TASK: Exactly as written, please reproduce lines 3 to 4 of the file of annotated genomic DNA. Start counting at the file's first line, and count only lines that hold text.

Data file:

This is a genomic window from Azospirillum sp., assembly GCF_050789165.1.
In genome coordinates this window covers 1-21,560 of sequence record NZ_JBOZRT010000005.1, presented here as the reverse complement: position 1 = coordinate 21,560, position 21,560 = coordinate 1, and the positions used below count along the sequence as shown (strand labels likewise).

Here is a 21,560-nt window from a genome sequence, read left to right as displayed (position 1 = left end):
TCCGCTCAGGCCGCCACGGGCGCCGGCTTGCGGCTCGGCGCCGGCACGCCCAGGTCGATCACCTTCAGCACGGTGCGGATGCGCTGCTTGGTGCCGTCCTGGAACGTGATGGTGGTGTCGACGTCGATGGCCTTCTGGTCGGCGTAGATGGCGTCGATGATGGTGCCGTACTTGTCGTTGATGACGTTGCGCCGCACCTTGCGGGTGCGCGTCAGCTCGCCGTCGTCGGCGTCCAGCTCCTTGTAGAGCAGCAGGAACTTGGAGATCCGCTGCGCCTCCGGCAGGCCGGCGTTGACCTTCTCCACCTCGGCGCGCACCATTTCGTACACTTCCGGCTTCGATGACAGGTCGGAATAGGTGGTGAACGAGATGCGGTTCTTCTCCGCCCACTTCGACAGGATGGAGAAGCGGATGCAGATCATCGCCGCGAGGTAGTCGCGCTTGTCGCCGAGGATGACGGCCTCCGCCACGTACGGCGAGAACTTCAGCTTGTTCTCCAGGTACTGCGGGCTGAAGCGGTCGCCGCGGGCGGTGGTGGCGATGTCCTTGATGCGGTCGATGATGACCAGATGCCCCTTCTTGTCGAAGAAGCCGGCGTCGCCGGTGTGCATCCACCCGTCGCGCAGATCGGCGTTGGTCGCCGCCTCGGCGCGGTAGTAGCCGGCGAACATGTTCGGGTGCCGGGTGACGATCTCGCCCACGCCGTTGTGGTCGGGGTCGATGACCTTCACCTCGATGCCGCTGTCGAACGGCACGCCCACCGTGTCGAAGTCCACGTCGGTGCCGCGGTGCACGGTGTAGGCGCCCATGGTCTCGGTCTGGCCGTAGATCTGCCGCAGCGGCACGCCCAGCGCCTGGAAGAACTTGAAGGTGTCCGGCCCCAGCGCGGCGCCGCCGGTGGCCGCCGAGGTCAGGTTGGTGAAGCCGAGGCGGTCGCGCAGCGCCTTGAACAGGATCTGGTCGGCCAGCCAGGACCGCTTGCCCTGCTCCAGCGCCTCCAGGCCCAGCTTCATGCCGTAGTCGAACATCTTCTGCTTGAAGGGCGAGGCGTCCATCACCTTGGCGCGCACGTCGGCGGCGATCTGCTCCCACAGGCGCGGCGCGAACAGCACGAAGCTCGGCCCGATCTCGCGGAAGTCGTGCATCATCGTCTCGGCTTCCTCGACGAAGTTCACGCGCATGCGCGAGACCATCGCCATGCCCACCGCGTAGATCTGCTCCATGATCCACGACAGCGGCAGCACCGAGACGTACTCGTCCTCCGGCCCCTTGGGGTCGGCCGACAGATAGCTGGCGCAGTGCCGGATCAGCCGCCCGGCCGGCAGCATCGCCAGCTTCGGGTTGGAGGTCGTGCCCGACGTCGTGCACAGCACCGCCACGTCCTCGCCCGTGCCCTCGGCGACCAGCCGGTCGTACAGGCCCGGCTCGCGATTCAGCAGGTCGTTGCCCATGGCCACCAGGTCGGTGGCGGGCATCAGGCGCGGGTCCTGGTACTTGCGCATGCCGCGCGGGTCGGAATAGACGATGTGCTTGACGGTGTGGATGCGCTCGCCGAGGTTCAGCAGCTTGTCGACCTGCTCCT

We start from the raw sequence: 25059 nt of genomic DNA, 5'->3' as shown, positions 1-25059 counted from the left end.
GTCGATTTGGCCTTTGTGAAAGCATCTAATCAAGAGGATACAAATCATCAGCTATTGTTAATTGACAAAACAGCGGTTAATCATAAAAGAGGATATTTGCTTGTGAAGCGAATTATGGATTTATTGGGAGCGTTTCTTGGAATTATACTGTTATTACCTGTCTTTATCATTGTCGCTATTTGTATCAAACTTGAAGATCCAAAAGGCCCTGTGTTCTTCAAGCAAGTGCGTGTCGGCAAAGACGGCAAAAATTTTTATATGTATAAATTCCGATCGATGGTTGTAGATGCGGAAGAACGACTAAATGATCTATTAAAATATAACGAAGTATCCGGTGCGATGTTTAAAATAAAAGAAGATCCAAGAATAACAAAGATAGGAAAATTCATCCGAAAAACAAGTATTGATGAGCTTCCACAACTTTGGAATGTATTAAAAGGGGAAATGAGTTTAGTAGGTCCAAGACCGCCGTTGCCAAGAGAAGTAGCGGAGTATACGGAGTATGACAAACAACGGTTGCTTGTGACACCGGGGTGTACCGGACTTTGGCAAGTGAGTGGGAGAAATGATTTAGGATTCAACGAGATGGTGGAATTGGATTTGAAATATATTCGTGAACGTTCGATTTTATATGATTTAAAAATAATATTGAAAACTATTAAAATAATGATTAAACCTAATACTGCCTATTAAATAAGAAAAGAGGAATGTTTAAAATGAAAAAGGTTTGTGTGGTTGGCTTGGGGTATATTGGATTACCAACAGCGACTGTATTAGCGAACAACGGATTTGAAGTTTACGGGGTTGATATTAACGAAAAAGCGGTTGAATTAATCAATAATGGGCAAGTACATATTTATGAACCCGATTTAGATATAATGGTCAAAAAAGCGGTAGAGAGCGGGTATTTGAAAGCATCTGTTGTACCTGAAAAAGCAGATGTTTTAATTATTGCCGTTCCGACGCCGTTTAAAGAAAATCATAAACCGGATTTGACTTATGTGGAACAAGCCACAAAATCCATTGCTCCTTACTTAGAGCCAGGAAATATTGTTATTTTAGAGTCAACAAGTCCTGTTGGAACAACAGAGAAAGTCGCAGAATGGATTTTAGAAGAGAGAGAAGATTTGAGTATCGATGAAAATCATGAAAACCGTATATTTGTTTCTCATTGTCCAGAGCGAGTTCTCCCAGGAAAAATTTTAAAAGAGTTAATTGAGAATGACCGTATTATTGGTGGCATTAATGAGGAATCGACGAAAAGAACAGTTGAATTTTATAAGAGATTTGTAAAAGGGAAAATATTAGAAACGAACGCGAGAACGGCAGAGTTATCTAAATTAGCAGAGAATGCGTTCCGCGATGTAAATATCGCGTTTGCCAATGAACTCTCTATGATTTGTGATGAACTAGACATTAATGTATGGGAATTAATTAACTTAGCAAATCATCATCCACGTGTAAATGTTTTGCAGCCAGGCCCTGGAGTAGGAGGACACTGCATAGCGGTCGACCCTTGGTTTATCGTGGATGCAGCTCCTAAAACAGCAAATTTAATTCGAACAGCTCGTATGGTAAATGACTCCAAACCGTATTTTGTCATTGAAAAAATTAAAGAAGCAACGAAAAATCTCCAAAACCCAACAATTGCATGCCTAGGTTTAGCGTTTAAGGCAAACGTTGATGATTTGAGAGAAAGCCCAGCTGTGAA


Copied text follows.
Here is a 21,560-nt window from a genome sequence, read left to right as displayed (position 1 = left end):
TCCGCTCAGGCCGCCACGGGCGCCGGCTTGCGGCTCGGCGCCGGCACGCCCAGGTCGATCACCTTCAGCACGGTGCGGATGCGCTGCTTGGTGCCGTCCTGGAACGTGATGGTGGTGTCGACGTCGATGGCCTTCTGGTCGGCGTAGATGGCGTCGATGATGGTGCCGTACTTGTCGTTGATGACGTTGCGCCGCACCTTGCGGGTGCGCGTCAGCTCGCCGTCGTCGGCGTCCAGCTCCTTGTAGAGCAGCAGGAACTTGGAGATCCGCTGCGCCTCCGGCAGGCCGGCGTTGACCTTCTCCACCTCGGCGCGCACCATTTCGTACACTTCCGGCTTCGATGACAGGTCGGAATAGGTGGTGAACGAGATGCGGTTCTTCTCCGCCCACTTCGACAGGATGGAGAAGCGGATGCAGATCATCGCCGCGAGGTAGTCGCGCTTGTCGCCGAGGATGACGGCCTCCGCCACGTACGGCGAGAACTTCAGCTTGTTCTCCAGGTACTGCGGGCTGAAGCGGTCGCCGCGGGCGGTGGTGGCGATGTCCTTGATGCGGTCGATGATGACCAGATGCCCCTTCTTGTCGAAGAAGCCGGCGTCGCCGGTGTGCATCCACCCGTCGCGCAGATCGGCGTTGGTCGCCGCCTCGGCGCGGTAGTAGCCGGCGAACATGTTCGGGTGCCGGGTGACGATCTCGCCCACGCCGTTGTGGTCGGGGTCGATGACCTTCACCTCGATGCCGCTGTCGAACGGCACGCCCACCGTGTCGAAGTCCACGTCGGTGCCGCGGTGCACGGTGTAGGCGCCCATGGTCTCGGTCTGGCCGTAGATCTGCCGCAGCGGCACGCCCAGCGCCTGGAAGAACTTGAAGGTGTCCGGCCCCAGCGCGGCGCCGCCGGTGGCCGCCGAGGTCAGGTTGGTGAAGCCGAGGCGGTCGCGCAGCGCCTTGAACAGGATCTGGTCGGCCAGCCAGGACCGCTTGCCCTGCTCCAGCGCCTCCAGGCCCAGCTTCATGCCGTAGTCGAACATCTTCTGCTTGAAGGGCGAGGCGTCCATCACCTTGGCGCGCACGTCGGCGGCGATCTGCTCCCACAGGCGCGGCGCGAACAGCACGAAGCTCGGCCCGATCTCGCGGAAGTCGTGCATCATCGTCTCGGCTTCCTCGACGAAGTTCACGCGCATGCGCGAGACCATCGCCATGCCCACCGCGTAGATCTGCTCCATGATCCACGACAGCGGCAGCACCGAGACGTACTCGTCCTCCGGCCCCTTGGGGTCGGCCGACAGATAGCTGGCGCAGTGCCGGATCAGCCGCCCGGCCGGCAGCATCGCCAGCTTCGGGTTGGAGGTCGTGCCCGACGTCGTGCACAGCACCGCCACGTCCTCGCCCGTGCCCTCGGCGACCAGCCGGTCGTACAGGCCCGGCTCGCGATTCAGCAGGTCGTTGCCCATGGCCACCAGGTCGGTGGCGGGCATCAGGCGCGGGTCCTGGTACTTGCGCATGCCGCGCGGGTCGGAATAGACGATGTGCTTGACGGTGTGGATGCGCTCGCCGAGGTTCAGCAGCTTGTCGACCTGCTCCT